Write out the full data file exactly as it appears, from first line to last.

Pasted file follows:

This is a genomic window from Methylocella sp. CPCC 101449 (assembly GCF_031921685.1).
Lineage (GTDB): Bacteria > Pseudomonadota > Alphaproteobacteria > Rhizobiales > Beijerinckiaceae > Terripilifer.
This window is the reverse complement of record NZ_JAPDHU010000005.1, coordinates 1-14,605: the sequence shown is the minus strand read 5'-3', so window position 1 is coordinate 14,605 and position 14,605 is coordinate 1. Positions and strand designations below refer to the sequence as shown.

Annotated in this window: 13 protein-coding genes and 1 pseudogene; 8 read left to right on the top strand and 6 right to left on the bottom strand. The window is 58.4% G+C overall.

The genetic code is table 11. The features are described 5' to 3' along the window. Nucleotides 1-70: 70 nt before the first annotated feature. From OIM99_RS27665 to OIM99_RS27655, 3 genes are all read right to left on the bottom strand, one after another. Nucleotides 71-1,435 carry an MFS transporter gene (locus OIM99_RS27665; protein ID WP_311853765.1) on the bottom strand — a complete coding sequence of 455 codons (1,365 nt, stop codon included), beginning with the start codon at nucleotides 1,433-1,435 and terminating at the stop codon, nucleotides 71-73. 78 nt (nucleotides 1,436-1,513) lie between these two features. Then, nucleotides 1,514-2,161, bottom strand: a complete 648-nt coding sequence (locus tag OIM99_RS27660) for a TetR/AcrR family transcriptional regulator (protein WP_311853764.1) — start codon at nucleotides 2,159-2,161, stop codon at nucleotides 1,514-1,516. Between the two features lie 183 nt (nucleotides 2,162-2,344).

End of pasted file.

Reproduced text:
This is a genomic window from Methylocella sp. CPCC 101449 (assembly GCF_031921685.1).
Lineage (GTDB): Bacteria > Pseudomonadota > Alphaproteobacteria > Rhizobiales > Beijerinckiaceae > Terripilifer.
This window is the reverse complement of record NZ_JAPDHU010000005.1, coordinates 1-14,605: the sequence shown is the minus strand read 5'-3', so window position 1 is coordinate 14,605 and position 14,605 is coordinate 1. Positions and strand designations below refer to the sequence as shown.

Annotated in this window: 13 protein-coding genes and 1 pseudogene; 8 read left to right on the top strand and 6 right to left on the bottom strand. The window is 58.4% G+C overall.

The genetic code is table 11. The features are described 5' to 3' along the window. Nucleotides 1-70: 70 nt before the first annotated feature. From OIM99_RS27665 to OIM99_RS27655, 3 genes are all read right to left on the bottom strand, one after another. Nucleotides 71-1,435 carry an MFS transporter gene (locus OIM99_RS27665; protein ID WP_311853765.1) on the bottom strand — a complete coding sequence of 455 codons (1,365 nt, stop codon included), beginning with the start codon at nucleotides 1,433-1,435 and terminating at the stop codon, nucleotides 71-73. 78 nt (nucleotides 1,436-1,513) lie between these two features. Then, nucleotides 1,514-2,161, bottom strand: a complete 648-nt coding sequence (locus tag OIM99_RS27660) for a TetR/AcrR family transcriptional regulator (protein WP_311853764.1) — start codon at nucleotides 2,159-2,161, stop codon at nucleotides 1,514-1,516. Between the two features lie 183 nt (nucleotides 2,162-2,344).